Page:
Ok, so I’m a little excited about today’s post! Today, I’m going to explain how to make ice. Not just any kind of ice, but clear ice! I can hear some of you feigning excitement with a patronising “oh” right now. I know this is a topic I can get a bit obsessive about, like Harrison Ford in “The Mosquito Coast,” bringing ice to the natives. And I’m sure I’ve bored a few people in the past banging on about ice.
Nonetheless, clear ice is beautiful to look at and is far better quality than your standard ice. I think it can often be a discerning factor in determining the quality of a Cocktail Bar or Spirits Bar. Anyone can stock shelves with quality liquor, learn to make some popular cocktails, but it’s the attention to detail that matters. Why waste good spirits by dropping in sub-standard ice that will melt and dilute your expensive nip faster than you plan to sip it for. No, I’m looking for clear ice!
The ice we make in our freezers tends to be cloudy, and there are a few reasons for that. Firstly, freezers tend to freeze water quicker at lower temperatures. Supercooling has the effect of forming smaller and less transparent ice crystal structures. In addition, faster expansion of the water as it freezes can cause stress fractures in the ice. Finally, quickly freezing the water can trap air bubbles and impurities inside the ice.
The easiest way to manipulate ice formation in our home freezers is to make the ice using a cooler box. By using a cooler box as the container to form ice in, we achieve two things. Firstly, we insulate the water, keeping it closer to 0 degrees C. slowing down the freezing process; secondly, we control the direction of the freezing process, causing the water to freeze from the top down. This process also forces air bubbles and impurities to the bottom.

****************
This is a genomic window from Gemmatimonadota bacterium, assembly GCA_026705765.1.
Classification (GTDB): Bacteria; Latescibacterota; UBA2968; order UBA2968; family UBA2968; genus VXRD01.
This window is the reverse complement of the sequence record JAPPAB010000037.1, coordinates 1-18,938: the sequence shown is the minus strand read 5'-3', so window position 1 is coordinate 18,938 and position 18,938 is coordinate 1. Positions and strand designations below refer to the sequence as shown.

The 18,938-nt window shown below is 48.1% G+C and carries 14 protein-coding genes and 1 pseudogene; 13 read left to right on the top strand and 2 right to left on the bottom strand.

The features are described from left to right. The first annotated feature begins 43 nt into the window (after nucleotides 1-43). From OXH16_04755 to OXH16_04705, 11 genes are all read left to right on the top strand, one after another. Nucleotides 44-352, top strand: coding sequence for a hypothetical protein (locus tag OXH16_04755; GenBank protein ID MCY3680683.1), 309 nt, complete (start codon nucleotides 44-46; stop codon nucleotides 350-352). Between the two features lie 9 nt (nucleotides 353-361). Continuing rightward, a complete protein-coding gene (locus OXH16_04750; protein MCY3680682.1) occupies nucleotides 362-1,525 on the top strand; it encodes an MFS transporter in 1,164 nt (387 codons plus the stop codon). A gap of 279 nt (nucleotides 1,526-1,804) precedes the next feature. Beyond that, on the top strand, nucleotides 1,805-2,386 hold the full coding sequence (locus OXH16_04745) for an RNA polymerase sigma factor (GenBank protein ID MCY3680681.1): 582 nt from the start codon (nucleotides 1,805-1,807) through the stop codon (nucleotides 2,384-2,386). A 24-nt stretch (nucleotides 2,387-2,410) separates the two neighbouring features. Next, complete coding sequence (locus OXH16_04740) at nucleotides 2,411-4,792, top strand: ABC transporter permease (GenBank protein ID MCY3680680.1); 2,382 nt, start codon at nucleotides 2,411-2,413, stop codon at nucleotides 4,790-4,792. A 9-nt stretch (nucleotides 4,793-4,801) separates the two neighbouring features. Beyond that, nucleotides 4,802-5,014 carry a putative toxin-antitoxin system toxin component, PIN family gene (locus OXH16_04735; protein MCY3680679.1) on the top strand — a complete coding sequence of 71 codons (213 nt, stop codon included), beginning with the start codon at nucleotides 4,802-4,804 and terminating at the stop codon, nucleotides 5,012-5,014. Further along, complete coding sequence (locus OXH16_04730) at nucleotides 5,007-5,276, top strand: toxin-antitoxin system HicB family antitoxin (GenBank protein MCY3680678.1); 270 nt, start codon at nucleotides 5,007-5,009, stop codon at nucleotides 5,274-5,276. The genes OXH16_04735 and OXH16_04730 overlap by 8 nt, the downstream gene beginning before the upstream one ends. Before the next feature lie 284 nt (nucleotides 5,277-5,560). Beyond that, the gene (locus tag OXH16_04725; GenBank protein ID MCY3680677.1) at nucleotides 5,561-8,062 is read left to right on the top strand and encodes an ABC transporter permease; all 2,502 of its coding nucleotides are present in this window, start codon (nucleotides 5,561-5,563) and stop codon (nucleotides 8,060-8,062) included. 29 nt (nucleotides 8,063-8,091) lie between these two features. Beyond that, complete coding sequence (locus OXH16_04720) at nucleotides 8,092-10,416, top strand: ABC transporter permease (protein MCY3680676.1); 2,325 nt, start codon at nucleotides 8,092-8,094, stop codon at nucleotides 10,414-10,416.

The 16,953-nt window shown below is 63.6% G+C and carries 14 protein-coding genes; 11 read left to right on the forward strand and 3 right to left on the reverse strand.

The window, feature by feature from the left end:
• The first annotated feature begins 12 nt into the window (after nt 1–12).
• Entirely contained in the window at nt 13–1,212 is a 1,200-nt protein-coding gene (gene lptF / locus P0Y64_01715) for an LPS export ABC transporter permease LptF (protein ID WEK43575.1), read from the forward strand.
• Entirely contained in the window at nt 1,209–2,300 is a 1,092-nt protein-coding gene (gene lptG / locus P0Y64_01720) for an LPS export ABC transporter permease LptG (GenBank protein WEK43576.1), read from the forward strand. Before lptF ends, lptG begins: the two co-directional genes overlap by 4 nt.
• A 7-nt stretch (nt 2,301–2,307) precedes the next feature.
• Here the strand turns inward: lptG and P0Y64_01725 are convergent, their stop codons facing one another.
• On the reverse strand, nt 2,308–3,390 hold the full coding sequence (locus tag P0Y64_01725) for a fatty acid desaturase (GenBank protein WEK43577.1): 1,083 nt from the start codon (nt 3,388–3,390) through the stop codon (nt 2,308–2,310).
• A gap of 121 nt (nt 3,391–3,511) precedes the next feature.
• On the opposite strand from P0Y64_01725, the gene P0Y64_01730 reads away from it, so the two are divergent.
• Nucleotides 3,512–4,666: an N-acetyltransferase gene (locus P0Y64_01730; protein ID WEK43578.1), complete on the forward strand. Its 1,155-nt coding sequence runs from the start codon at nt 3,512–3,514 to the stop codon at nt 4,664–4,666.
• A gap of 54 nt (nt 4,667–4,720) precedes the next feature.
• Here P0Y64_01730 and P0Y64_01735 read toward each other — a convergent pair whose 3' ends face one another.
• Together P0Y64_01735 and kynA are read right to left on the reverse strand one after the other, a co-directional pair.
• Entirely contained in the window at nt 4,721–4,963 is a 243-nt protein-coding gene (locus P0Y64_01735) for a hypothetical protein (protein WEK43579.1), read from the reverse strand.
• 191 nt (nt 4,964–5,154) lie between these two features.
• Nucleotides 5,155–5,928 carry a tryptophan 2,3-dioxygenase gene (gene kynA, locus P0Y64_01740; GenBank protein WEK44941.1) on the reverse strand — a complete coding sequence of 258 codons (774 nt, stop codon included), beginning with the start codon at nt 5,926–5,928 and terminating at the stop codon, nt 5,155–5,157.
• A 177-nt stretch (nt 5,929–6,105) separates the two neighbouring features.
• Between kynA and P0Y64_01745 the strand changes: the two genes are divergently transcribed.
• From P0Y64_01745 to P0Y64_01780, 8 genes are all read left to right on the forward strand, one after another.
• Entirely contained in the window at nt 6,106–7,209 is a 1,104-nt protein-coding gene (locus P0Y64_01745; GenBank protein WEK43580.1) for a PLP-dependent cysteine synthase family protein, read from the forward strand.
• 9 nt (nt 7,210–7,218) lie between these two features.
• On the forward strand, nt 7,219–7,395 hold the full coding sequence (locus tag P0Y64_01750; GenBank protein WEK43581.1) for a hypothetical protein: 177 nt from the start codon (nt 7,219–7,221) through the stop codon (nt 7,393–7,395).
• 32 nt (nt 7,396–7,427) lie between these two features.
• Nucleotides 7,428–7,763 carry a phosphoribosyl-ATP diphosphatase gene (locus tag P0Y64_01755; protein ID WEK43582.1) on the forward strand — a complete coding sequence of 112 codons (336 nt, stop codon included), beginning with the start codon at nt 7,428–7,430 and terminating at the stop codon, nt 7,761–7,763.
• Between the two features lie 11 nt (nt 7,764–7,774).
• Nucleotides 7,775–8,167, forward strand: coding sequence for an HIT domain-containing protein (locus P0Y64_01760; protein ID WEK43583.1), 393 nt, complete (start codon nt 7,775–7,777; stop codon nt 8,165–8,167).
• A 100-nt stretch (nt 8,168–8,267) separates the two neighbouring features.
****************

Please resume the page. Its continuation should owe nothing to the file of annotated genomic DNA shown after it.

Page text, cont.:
Some suggest that you boil the water you plan to make ice with to help remove impurities and air. One would hope the quality of your drinking water is better than that. Regardless, the importance of using hot water is that it helps slow the freezing process.
1. Fill a cooler box half way, with hot water.
2. Place in freezer, with lid off or open for 18 – 24 hours (you can get a sense of the thickness of the ice my the movement of air bubbles in the water below the ice)
3. Remove from freezer and allow to rest 5 minutes. Turn cooler upside down onto rack or board straddling sink. Allow to sit until ice slides out.
4. Chisel ice into desired size. To get straight lines I start the process using a serrated blade.